As Donald Trump is sworn into office with the lowest approval rating of any new president in modern history, he can only look on with envy at the support held for Pope Francis in the United States. A survey by the Pew Research Center released Wednesday indicates that 70 percent of Americans view Francis favorably.

In contrast to the general trend for political leaders across the world, Francis’ favorability rating has actually increased since he began his papacy in 2013. The 80-year-old Argentinean started with a rating of 57 percent.

Currently, just 19 percent of Americans have an unfavorable opinion of Francis. The pope’s popularity has soared even greater among those who describe their religious affiliation as atheist, agnostic or “nothing in particular.” Viewed favorably by just 39 percent in 2013, the number that now has a “very” or “mostly” favorable view of the pope is now at 71 percent.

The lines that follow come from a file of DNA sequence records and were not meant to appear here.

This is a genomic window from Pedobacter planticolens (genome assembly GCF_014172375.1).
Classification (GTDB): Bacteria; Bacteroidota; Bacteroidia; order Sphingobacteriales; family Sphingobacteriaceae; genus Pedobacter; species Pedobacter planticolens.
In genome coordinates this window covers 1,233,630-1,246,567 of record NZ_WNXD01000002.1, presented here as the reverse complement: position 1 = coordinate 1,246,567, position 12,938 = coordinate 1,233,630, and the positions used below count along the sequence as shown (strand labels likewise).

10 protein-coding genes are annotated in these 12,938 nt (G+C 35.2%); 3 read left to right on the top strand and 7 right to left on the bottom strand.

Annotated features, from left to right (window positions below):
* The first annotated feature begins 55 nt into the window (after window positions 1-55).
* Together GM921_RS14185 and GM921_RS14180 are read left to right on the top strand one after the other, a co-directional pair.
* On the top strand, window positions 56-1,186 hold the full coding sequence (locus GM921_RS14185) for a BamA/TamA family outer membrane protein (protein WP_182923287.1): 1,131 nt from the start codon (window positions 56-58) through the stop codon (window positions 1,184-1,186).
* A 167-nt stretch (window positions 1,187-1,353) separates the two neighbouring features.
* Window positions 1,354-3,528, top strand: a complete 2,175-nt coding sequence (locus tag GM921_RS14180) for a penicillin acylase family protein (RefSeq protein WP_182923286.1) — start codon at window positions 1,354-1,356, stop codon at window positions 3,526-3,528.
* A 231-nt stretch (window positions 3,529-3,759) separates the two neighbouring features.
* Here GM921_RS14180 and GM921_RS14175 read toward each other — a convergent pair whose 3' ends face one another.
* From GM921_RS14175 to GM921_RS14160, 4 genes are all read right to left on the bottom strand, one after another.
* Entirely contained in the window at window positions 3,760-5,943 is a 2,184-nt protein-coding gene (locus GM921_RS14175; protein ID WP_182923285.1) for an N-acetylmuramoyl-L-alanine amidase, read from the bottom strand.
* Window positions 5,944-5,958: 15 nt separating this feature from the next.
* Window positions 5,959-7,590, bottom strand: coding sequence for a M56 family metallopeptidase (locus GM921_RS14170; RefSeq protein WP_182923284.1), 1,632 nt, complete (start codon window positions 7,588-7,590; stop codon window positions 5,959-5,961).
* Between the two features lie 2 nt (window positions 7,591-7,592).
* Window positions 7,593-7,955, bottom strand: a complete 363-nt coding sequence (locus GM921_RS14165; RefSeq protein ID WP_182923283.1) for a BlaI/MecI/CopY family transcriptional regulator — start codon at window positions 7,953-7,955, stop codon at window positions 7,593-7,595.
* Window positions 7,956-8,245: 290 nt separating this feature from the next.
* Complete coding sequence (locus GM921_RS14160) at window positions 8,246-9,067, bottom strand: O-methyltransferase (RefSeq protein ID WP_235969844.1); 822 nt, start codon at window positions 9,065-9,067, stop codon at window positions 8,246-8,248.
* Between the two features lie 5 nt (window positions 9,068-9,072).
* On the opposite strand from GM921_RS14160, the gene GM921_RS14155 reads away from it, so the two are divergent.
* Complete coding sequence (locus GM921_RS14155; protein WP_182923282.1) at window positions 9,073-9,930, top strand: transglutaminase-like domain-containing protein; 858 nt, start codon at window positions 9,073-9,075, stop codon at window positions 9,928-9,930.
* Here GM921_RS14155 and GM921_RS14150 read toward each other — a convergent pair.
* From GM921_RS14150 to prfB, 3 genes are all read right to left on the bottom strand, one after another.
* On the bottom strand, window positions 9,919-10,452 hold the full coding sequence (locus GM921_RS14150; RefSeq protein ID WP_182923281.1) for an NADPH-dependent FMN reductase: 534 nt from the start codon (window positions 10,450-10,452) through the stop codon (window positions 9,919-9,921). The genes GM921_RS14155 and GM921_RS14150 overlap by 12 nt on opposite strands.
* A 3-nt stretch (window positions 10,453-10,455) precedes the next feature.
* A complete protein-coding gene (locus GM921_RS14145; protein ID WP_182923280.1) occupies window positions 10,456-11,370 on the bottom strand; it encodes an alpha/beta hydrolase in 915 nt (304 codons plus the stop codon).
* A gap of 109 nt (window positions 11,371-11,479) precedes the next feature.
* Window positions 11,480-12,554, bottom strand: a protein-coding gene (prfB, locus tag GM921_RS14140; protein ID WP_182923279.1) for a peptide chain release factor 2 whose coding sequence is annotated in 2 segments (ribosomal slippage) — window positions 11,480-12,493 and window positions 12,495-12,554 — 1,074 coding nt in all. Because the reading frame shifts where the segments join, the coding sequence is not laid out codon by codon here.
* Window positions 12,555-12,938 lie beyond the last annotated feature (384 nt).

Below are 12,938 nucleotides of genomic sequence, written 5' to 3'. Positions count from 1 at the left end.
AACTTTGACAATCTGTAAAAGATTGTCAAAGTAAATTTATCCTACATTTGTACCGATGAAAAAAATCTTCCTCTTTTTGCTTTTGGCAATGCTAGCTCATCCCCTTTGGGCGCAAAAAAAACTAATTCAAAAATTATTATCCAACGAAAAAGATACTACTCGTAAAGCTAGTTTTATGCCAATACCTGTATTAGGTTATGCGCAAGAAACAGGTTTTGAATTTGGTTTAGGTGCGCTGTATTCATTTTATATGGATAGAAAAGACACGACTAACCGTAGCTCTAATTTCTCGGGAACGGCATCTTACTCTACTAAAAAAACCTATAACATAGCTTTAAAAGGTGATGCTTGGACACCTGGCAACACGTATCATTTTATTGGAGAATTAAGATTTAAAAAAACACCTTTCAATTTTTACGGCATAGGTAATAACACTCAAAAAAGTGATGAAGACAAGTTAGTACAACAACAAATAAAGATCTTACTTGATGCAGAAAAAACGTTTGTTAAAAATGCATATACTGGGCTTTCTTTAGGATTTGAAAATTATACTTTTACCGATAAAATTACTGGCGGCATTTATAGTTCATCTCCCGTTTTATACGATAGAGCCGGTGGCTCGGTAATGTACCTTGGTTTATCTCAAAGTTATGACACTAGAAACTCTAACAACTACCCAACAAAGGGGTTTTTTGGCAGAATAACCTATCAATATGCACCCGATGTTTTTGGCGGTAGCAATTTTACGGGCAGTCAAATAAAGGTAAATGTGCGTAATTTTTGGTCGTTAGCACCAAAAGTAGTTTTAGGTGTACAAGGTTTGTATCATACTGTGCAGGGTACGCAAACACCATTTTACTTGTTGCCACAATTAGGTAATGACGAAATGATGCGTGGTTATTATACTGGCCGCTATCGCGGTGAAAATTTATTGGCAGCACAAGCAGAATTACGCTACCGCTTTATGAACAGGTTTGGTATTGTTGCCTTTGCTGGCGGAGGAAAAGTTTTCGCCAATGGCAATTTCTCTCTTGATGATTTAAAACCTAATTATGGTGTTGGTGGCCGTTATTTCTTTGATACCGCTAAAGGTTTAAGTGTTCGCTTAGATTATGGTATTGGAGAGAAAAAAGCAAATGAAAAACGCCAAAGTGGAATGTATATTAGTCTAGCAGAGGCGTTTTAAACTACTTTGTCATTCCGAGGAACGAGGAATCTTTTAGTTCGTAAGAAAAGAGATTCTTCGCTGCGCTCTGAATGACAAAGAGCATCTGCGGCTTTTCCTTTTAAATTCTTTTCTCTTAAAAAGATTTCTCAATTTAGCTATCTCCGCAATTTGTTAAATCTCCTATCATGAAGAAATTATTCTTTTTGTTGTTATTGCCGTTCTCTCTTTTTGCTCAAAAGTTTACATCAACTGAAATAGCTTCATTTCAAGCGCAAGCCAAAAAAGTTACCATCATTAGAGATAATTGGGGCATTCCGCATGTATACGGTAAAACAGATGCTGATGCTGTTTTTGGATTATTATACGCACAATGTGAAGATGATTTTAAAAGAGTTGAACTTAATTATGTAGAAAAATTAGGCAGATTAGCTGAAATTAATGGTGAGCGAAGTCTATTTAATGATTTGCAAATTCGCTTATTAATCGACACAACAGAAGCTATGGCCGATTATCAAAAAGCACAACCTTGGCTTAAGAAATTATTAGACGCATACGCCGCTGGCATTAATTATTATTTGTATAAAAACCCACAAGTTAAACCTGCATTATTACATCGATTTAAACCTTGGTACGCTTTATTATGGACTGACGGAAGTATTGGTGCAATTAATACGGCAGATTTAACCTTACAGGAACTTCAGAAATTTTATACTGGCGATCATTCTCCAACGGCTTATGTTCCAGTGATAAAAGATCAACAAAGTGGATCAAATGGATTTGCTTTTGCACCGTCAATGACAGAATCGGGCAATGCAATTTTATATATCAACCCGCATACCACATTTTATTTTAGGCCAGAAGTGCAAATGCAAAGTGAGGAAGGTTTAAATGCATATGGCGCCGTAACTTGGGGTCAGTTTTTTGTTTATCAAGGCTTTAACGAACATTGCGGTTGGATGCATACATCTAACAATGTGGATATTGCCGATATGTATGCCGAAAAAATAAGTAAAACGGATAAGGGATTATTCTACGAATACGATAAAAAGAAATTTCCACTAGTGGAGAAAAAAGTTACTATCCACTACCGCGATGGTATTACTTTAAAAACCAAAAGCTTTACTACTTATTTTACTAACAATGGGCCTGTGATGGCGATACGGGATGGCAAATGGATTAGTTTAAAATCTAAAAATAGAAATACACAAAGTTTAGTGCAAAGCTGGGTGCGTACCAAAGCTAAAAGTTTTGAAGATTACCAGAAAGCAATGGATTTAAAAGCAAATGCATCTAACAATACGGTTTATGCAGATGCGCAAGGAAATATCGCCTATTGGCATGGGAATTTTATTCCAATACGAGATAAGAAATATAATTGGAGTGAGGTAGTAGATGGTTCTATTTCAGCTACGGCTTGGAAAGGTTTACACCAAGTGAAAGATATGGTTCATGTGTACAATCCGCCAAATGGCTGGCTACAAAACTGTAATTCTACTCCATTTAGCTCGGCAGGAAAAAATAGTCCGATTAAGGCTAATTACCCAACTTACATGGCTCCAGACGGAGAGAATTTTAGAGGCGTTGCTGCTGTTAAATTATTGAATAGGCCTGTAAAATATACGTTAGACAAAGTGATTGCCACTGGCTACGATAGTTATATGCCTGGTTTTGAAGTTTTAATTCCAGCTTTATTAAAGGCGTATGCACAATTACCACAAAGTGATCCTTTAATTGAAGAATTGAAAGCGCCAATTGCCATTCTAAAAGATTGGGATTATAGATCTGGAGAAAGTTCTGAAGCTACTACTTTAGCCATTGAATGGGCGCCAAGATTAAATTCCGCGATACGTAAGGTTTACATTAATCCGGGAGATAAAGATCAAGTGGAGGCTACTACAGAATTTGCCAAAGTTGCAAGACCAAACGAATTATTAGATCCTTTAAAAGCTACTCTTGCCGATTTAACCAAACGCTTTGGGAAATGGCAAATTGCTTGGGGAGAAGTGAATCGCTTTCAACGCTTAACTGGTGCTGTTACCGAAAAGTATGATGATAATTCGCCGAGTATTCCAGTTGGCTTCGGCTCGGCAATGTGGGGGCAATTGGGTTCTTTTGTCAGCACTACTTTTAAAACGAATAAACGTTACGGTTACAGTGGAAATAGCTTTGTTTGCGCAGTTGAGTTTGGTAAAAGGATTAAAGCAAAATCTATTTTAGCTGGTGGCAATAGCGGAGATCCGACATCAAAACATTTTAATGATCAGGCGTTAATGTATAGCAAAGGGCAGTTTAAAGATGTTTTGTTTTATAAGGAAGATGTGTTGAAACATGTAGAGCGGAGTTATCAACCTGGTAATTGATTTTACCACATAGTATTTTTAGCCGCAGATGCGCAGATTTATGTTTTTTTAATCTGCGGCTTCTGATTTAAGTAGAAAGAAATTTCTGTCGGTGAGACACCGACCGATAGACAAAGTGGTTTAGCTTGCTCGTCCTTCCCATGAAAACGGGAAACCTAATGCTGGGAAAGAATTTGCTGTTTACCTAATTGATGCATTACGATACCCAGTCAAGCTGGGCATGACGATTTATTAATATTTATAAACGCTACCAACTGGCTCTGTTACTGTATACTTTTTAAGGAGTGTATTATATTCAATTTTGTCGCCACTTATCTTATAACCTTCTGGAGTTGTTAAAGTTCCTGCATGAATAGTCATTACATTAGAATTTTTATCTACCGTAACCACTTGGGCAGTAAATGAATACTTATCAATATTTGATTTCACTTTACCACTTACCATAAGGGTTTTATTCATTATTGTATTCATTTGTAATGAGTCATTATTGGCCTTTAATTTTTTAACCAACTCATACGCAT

Pope Francis, the first Jesuit pope, has won acclaim for his liberal stance on a series of issues. He has struck a more moderate tone on subjects like homosexuality and abortion. He has also been vocal about the need to tackle income inequality across the globe.

Among U.S. Catholics, Francis has an 87 percent favorability rating, significantly higher than that of Pope Benedict XVI when he resigned in February 2013. However, it is still lower that Pope John Paul II, who was viewed favorably by more than 90 percent of Americans according to the three studies conducted during his 27 years as pope.

Still, Francis’ popularity is significantly higher than both the man who will be sworn in as president Friday and the man he will replace in the White House. In a string of polls ahead of his inauguration, Trump was shown to have the lowest approval rating of any recent president entering office at an average of 41 percent.

That’s around half the rating current President Barack Obama entered office with. The outgoing president’s approval rating has risen back up to 60 percent as he leaves office, the highest it has been since his early days in the White House in 2009.